Should Jamie Dimon resign from NY Fed bank?
In the aftermath of the multi-billion trading fiasco, Elizabeth Warren, the mother of the CFPB and a candidate for Senate, Tim Geithner, Treasury Secretary, Sen. Bernie Sanders and others have called on Jamie Dimon to step as a director of the New York Federal Reserve Bank.
Optically speaking, it sure looks like the CEO of JPMorgan has a tough position to defend.
"The conflicts of interest are so apparent that they're laughable," Sanders told CNN. "Here you have the Fed, which is supposed to regulate Wall Street. Then you have the CEO of the largest Wall Street company on the board which [it] is supposed to be regulating. This is the fox guarding the henhouse."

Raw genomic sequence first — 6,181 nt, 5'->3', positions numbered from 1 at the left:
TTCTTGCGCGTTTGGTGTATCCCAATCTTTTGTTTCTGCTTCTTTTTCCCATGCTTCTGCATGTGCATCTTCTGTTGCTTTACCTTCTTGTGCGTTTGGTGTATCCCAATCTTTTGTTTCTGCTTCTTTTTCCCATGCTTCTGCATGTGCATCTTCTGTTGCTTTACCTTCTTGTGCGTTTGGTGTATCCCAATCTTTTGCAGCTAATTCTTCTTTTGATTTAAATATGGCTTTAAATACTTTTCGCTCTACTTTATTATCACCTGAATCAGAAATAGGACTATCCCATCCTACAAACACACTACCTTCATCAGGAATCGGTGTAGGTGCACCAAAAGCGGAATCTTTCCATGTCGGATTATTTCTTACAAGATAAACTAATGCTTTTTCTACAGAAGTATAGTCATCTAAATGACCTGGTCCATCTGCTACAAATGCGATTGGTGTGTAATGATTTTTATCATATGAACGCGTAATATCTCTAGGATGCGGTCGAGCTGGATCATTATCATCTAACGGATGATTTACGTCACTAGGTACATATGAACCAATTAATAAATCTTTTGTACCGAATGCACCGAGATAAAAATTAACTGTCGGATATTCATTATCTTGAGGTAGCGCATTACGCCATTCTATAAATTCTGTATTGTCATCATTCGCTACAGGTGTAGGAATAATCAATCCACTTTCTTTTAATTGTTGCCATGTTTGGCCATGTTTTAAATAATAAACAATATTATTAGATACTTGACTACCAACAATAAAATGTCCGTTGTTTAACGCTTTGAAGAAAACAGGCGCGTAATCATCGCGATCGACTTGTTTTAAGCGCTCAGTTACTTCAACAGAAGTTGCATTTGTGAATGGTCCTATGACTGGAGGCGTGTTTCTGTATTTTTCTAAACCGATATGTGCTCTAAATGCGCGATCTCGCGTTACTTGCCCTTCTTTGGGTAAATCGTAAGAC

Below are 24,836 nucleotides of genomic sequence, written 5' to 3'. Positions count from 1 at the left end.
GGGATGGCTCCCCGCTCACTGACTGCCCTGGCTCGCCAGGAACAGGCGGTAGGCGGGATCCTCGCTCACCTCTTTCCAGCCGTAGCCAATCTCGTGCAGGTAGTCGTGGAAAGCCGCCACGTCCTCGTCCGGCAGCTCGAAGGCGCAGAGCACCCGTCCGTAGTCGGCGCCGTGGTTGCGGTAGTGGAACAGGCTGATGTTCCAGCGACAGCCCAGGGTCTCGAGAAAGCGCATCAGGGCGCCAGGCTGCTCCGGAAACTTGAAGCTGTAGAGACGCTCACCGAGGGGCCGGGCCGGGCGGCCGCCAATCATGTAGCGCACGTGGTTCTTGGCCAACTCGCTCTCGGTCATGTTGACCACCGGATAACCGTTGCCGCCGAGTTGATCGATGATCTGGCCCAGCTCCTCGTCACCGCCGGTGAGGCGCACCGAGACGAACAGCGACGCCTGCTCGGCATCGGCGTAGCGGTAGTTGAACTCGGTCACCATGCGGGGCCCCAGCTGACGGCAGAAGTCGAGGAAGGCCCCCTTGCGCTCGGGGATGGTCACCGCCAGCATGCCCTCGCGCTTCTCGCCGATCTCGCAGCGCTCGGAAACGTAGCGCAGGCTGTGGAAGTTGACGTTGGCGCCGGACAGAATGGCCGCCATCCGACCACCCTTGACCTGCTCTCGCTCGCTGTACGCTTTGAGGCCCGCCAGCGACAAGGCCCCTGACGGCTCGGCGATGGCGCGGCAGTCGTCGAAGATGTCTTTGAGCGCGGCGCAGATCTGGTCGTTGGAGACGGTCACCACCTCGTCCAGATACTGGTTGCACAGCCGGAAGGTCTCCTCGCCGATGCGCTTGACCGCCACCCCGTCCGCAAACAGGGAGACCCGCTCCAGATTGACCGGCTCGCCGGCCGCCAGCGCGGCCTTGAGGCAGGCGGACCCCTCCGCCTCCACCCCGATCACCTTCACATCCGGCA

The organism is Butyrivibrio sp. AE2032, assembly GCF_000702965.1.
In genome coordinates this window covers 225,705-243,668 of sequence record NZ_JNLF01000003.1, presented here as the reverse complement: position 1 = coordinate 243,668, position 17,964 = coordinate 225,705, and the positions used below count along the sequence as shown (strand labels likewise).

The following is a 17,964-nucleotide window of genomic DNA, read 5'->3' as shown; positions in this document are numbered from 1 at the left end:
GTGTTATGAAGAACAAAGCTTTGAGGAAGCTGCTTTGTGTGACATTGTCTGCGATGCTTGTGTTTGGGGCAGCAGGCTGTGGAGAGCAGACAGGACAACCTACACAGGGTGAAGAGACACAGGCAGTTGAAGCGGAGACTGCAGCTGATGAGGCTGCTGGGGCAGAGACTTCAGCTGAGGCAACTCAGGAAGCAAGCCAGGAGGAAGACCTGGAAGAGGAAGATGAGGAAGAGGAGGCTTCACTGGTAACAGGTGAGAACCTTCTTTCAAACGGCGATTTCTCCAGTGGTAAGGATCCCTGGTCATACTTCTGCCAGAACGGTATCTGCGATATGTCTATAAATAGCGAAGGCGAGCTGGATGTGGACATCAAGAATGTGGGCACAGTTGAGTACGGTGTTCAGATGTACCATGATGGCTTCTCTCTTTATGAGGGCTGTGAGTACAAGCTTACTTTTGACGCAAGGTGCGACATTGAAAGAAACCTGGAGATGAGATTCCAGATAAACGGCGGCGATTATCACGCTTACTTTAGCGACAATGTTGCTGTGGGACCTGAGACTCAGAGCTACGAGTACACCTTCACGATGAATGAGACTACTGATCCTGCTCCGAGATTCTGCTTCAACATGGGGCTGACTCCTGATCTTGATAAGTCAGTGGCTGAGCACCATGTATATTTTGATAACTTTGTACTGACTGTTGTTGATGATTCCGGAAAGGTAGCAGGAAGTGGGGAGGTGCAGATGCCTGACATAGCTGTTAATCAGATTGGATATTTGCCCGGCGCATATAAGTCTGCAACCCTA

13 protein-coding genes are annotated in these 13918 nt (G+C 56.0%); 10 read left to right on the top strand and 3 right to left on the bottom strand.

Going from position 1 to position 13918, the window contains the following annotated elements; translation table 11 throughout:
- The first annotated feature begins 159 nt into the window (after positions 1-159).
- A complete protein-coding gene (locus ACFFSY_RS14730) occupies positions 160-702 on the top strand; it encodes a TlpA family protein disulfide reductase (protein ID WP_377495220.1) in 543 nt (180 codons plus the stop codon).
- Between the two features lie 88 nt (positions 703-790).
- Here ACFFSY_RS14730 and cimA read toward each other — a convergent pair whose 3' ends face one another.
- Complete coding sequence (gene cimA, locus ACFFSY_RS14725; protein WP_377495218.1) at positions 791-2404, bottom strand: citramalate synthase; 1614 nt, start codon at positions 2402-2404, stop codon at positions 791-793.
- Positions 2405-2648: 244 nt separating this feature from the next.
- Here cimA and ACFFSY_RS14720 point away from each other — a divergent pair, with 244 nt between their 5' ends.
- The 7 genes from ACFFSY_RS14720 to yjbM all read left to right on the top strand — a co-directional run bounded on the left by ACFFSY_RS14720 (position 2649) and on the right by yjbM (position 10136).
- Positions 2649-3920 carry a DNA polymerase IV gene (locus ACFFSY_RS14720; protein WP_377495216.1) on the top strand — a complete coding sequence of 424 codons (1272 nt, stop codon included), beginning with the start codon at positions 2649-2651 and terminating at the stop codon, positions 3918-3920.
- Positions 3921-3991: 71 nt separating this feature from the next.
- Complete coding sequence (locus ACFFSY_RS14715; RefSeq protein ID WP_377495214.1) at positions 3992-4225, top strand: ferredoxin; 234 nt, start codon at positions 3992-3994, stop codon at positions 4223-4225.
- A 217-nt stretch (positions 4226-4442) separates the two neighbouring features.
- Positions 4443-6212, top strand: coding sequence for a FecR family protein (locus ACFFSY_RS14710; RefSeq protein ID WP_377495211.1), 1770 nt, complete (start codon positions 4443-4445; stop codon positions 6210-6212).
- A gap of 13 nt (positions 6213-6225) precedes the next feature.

How can this happen?
As CNN notes, the arrangement by which a CEO of a top banks ended up on the regional fed bank board stretches back to 1913. The law requires that three of nine members who serve on the board must be bankers from the region covered by the bank. The other six must represent the public. Dimon serves as a bank representative along with CEOs from Banco Popular de Puerto Rico and Solvay Bank, a small bank based near Syracuse, N.Y. The board is not a typical board in that the head of the bank formally reports to it. Instead, it's more like an advisory board, Dimon has noted.
The issue is likely to blow over soon, as Dimon is scheduled to rotate off in December. My guess is that he will serve out his full term. If he were to rotate off early, it could be seen as a gesture of conciliation with his critics, but some might see it as mere capitulation in the face of pressure, a show of weakness.
Calls for Dimon resignation from NY Fed bank board